A High-Fiber Diet Could Help You Live Longer

Jodi Helmer
by Jodi Helmer
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A High-Fiber Diet Could Help You Live Longer

Eating a fiber-filled diet doesn’t have to mean noshing on bran muffins and drinking prune juice. Avocados, raspberries, artichokes, lentils, kidney beans and chickpeas are all high in fiber and can help you hit the recommended intake of at least 25 grams of fiber per day for women and at least 30 grams per day for men. Plus, new research shows it could add years to your life.

WHY SCIENCE SAYS YOU SHOULD EAT MORE FIBER

A 2019 meta-analysis published in The Lancet reviewed data from 185 observational studies and 58 clinical trials and found a high-fiber diet was associated with up to a 30% decrease in all-cause mortality (or the chance of dying from any cause during the study period). Consuming between 25–29 grams of fiber per day was also linked with a lower risk of diseases such as colorectal cancer, heart disease, stroke and Type 2 diabetes; each additional 8 grams of dietary fiber was found to reduce the risk of those illnesses up to 27%.

Additional research published in the Archives of Internal Medicine reported similar results with reductions in all-cause mortality ranging from 9 percent to 43%; the greatest risk reduction appeared to be associated with fiber from grains.

ADDITIONAL HEALTHY BENEFITS

Fiber acts as both a broom and a sponge, says Dawn Jackson Blatner, RD: “It sweeps out the intestinal tract to remove waste and soaks up excess cholesterol, which could be the reason it’s associated with longevity.”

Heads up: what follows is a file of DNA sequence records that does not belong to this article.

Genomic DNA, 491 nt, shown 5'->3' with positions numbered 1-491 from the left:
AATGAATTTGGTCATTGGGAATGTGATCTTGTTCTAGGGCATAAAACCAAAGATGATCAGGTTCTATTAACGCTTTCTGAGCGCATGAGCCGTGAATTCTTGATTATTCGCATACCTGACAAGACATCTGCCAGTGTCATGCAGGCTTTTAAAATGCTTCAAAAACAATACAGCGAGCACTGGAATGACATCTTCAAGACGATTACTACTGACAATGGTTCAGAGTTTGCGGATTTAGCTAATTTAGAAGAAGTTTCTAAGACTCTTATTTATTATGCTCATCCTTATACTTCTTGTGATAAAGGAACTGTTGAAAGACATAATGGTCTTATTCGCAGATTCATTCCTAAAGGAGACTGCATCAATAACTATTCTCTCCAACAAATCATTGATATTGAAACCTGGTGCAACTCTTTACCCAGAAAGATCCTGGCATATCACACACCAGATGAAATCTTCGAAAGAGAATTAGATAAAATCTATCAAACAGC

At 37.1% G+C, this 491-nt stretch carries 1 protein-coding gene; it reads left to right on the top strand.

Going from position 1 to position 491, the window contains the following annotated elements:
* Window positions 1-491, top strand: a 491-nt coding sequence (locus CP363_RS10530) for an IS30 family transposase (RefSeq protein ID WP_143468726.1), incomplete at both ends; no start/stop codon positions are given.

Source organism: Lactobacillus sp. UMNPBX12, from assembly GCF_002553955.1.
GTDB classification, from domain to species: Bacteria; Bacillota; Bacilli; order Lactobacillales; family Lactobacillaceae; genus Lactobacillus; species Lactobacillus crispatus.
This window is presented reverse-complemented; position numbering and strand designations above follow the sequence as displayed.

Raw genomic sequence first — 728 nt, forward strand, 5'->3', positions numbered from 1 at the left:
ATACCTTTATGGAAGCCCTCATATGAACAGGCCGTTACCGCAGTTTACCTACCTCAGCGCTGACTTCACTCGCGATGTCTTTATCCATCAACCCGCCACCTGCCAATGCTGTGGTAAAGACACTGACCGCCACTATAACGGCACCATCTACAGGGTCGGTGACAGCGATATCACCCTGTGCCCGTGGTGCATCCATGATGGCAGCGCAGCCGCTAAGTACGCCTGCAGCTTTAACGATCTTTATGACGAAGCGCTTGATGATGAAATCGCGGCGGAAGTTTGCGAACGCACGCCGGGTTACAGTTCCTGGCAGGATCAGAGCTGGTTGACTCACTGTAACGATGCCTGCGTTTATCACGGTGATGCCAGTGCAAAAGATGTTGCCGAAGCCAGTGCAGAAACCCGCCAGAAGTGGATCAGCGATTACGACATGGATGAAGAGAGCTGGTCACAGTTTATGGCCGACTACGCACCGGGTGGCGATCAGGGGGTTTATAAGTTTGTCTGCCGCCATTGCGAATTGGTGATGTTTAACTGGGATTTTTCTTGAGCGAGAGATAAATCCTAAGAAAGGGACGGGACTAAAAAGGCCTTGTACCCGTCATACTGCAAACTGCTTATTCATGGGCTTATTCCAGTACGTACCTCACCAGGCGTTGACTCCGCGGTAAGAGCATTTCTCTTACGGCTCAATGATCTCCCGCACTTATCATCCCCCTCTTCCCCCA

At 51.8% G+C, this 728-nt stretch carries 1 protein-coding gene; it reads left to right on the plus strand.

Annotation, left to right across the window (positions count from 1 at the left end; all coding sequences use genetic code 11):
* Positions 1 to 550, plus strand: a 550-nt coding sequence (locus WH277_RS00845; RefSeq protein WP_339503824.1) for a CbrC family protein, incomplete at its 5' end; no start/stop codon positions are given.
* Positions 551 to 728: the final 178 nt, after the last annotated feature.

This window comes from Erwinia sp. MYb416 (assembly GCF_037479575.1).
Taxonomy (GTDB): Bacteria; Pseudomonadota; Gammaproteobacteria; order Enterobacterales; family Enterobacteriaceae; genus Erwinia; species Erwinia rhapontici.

The nutrient is also a prebiotic that builds healthy bacteria in the gut and slows digestion, helping you feel full longer, (which can help with weight control), according to dietician Erin Palinski-Wade, RD, author of “The 2-Day Diabetes Diet.” Having a healthy gut can also have an impact on mood, she adds.

THE BOTTOM LINE

Try adding fiber-rich foods to your diet such as avocado toast and lentil soup. Palinski-Wade advises doing so slowly since it takes the body time to adjust and you could feel bloated or have an upset stomach if you eat too much too quickly. “Little changes such as adding chia seeds to your morning smoothie will add up fast,” she says. Make sure you stay hydrated as well since water helps fiber move through your system, notes Blatner.

About the Author

Jodi Helmer
Jodi Helmer

Jodi Helmer writes about health and wellness for publications like WebMD, AARP, Shape, Woman’s Day, Arthritis Today and Costco Connection among others. She often comes up with the best story ideas while hiking with her rescue dogs. You can read Jodi’s work or follow her on Twitter @helmerjodi.

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